Montreal is rife with opportunities to see, hear, learn and experience cultures from around the world. Music is no exception. We love our jazz and blues here, and Portugal has it’s own genre, called Fado. I recently interviewed Portugal’s Fado sensation, Carminho, here are some highlights about herself and her music.
Stephanie Weiner (SW): Tell me about singing Fado. When were you first introduced to the genre? How would you describe it to someone who isn’t familiar with it?
Carminho (C): I can say that Fado is traditional music from Portugal, but first of all, it is the translation of the heart, the translation of lives, people’s lives. It is more or less like our blues, it is our kind of blues. It was born in the poorest ambiances, where people needed to sing to survive. More than an art expression, it was a human expression to make a community alive and to put out feelings in order to make sure that people were able to live their lives. They started to sing normal stories about their lives and singing to each other, to have this communication, more or less like magical or sacred. It is a way of living.
SW: Growing up in a musical family, did you always know that you, too, would be a singer? Tell me about what it was like for you growing up.
C: Obviously, growing up in a family of musicians, is something that provides a beginning, but I believe that my passion for Fado is in my blood, in my soul and I choose to do it full-time because it is obviously my vocation. I have three brothers and sisters that have different professions and still they are in love with music, and my father also. But I chose it forever and with all my heart, soul, life and time. Giving everything…
SW: Who are your main musical influences?
C: My biggest influences are my mother, of course, and also Beatriz da Conceição. Beatriz da Conceição was a singer who sang a lot in my mother’s Fado House and she taught me a lot about life and Fado and how to give real importance to each word because each word has different energies and we have to sing it with all of the respect required for each one. And also, of course, Amália Rodrigues because of all her courage and that brilliant voice, brilliant talent. She was an amazing singer and person.
SW: Which is your favourite song to perform? Tell me about that.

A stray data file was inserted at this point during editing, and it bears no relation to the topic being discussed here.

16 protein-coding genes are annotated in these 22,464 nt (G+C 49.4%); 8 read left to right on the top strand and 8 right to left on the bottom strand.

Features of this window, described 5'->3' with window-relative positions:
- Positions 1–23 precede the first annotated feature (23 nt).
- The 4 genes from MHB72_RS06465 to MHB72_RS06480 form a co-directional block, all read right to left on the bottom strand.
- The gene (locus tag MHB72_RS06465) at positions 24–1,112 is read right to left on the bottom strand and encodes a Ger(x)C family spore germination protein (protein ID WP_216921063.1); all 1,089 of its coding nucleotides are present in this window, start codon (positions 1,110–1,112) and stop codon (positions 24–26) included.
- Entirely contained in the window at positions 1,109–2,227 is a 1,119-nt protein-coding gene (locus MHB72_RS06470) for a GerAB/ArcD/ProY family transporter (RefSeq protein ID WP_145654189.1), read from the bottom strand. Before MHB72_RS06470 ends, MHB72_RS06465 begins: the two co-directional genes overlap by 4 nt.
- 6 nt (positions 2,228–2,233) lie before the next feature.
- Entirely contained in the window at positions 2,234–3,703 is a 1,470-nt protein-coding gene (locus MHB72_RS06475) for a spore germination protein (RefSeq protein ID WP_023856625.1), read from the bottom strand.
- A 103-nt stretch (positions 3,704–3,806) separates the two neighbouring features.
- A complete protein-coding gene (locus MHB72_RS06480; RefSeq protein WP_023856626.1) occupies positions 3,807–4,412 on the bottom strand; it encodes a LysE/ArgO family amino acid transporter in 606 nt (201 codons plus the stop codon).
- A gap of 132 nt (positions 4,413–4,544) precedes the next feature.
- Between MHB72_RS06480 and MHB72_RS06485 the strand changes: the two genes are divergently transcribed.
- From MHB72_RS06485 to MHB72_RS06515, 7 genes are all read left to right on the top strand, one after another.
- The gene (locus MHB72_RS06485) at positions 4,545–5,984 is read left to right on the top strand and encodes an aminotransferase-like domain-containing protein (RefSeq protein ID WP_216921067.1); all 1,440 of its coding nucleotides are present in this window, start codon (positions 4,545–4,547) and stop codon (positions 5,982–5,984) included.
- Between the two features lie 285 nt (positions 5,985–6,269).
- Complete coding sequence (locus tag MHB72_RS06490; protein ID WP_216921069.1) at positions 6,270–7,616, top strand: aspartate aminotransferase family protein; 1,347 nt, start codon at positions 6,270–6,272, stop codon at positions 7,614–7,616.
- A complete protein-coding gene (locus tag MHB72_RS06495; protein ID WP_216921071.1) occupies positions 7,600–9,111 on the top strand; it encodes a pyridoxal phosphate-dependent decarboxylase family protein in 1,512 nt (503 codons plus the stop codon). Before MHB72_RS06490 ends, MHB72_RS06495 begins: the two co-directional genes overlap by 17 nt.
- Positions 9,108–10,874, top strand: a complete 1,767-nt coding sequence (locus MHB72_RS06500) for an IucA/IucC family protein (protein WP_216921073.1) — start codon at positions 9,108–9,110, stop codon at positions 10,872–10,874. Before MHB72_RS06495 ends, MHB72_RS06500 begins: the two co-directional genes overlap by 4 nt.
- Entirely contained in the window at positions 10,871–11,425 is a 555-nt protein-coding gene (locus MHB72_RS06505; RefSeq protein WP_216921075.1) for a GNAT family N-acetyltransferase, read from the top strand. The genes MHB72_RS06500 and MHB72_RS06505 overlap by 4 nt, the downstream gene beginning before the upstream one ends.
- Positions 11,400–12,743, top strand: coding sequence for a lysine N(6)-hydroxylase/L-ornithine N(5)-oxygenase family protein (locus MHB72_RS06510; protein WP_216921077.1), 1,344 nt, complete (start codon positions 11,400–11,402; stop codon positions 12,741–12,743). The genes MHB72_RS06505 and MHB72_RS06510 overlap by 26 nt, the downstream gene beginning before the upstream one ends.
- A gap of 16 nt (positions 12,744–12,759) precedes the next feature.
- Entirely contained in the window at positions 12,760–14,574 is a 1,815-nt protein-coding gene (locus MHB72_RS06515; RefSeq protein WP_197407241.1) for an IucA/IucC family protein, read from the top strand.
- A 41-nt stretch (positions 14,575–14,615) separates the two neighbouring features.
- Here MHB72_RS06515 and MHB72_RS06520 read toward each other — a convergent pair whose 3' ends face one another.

C: I do not have a favourite song because each one is important to different moments. It represents different moments of my life or different experiences that I need to sing. So every characteristic or every moment of our lives is important. Everything is important in its own way. So, it is important to sing everything!
SW: What, if any, challenges do you anticipate bringing your music to a North American market? Are we ready to appreciate the unique style and storytelling of Fado?
C: It is good to show a little bit of what we bring, tell some stories, create some images to make people dream with each song because every song has a feeling. If you have some images to create your own story, it is going to be fantastic and magical because Fado has this incredible thing that lets you feel things even if you do not understand the lyrics. So, I presume that you are going to like it because I believe in people’s hearts and in America’s heart.
SW: From what I’ve heard, in spite of not understanding the words, your music and your voice speak volumes emotionally. (They are very expressive) What do you do to keep the balance between performing these songs and your well-being?
C: I sing exactly to feel normal and to be myself in daily life so it is like a catharsis. I need to sing to feel myself at peace, in balance. It is not a lament; it is not just sad things or nostalgia for things. We sing everything. We sing everything that is an element in our lives. We have happy things, we have happy moments, with a city, with people, with love, and we also have the sad side of that story, of the love story. So, it is important for me to have this instrument to put out my energies and to be a normal person.
SW: What are you most proud of as a musician?
C: I am proud to have people that listen to me. I think that an artist has a voice but the most important thing is to have somebody who listens to it, who listens to the message. I am very proud to have people who want to listen to me and also the magical meetings with some artists that I had collaborations with or some experiences in Brazil, in Spain, in so many places. And also I feel blessed to have a vocation, to have a gift and to have a way to express myself so I am very blessed.
You can Carminho perform her incredible storytelling music Fado, tonight during her debut Montreal performance. Get your tickets here. Theatre Outremont (1248 Bernard Ave West). November 13. 8 p.m. $51.75/$70.